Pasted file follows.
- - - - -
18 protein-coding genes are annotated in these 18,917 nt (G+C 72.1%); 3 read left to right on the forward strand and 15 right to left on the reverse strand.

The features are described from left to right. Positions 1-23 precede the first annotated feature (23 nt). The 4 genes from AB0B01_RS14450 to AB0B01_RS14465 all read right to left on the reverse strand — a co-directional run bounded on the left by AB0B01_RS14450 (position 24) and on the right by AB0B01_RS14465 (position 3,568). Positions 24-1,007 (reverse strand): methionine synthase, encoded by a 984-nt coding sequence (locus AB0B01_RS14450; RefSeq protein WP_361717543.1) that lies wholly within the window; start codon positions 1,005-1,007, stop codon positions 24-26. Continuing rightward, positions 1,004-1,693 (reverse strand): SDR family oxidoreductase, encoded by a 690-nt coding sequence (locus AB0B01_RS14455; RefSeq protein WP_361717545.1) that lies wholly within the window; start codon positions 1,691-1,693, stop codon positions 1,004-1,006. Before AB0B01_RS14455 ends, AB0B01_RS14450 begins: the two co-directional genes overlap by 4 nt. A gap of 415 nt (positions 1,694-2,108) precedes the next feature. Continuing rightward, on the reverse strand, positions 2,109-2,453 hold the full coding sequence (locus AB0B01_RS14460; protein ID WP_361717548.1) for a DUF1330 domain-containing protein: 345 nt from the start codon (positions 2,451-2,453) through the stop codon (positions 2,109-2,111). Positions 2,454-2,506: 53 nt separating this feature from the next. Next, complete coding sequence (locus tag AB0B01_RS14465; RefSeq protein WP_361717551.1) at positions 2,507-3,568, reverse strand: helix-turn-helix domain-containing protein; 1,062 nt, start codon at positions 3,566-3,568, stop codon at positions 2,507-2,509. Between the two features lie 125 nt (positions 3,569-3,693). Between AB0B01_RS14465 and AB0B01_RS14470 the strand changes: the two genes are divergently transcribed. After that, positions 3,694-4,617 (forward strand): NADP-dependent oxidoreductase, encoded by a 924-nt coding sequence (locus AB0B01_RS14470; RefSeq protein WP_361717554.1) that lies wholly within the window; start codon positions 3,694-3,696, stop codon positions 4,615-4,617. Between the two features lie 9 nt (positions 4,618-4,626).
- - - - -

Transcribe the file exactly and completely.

18 protein-coding genes are annotated in these 18,917 nt (G+C 72.1%); 3 read left to right on the forward strand and 15 right to left on the reverse strand.

The features are described from left to right. Positions 1-23 precede the first annotated feature (23 nt). The 4 genes from AB0B01_RS14450 to AB0B01_RS14465 all read right to left on the reverse strand — a co-directional run bounded on the left by AB0B01_RS14450 (position 24) and on the right by AB0B01_RS14465 (position 3,568). Positions 24-1,007 (reverse strand): methionine synthase, encoded by a 984-nt coding sequence (locus AB0B01_RS14450; RefSeq protein WP_361717543.1) that lies wholly within the window; start codon positions 1,005-1,007, stop codon positions 24-26. Continuing rightward, positions 1,004-1,693 (reverse strand): SDR family oxidoreductase, encoded by a 690-nt coding sequence (locus AB0B01_RS14455; RefSeq protein WP_361717545.1) that lies wholly within the window; start codon positions 1,691-1,693, stop codon positions 1,004-1,006. Before AB0B01_RS14455 ends, AB0B01_RS14450 begins: the two co-directional genes overlap by 4 nt. A gap of 415 nt (positions 1,694-2,108) precedes the next feature. Continuing rightward, on the reverse strand, positions 2,109-2,453 hold the full coding sequence (locus AB0B01_RS14460; protein ID WP_361717548.1) for a DUF1330 domain-containing protein: 345 nt from the start codon (positions 2,451-2,453) through the stop codon (positions 2,109-2,111). Positions 2,454-2,506: 53 nt separating this feature from the next. Next, complete coding sequence (locus tag AB0B01_RS14465; RefSeq protein WP_361717551.1) at positions 2,507-3,568, reverse strand: helix-turn-helix domain-containing protein; 1,062 nt, start codon at positions 3,566-3,568, stop codon at positions 2,507-2,509. Between the two features lie 125 nt (positions 3,569-3,693). Between AB0B01_RS14465 and AB0B01_RS14470 the strand changes: the two genes are divergently transcribed. After that, positions 3,694-4,617 (forward strand): NADP-dependent oxidoreductase, encoded by a 924-nt coding sequence (locus AB0B01_RS14470; RefSeq protein WP_361717554.1) that lies wholly within the window; start codon positions 3,694-3,696, stop codon positions 4,615-4,617. Between the two features lie 9 nt (positions 4,618-4,626).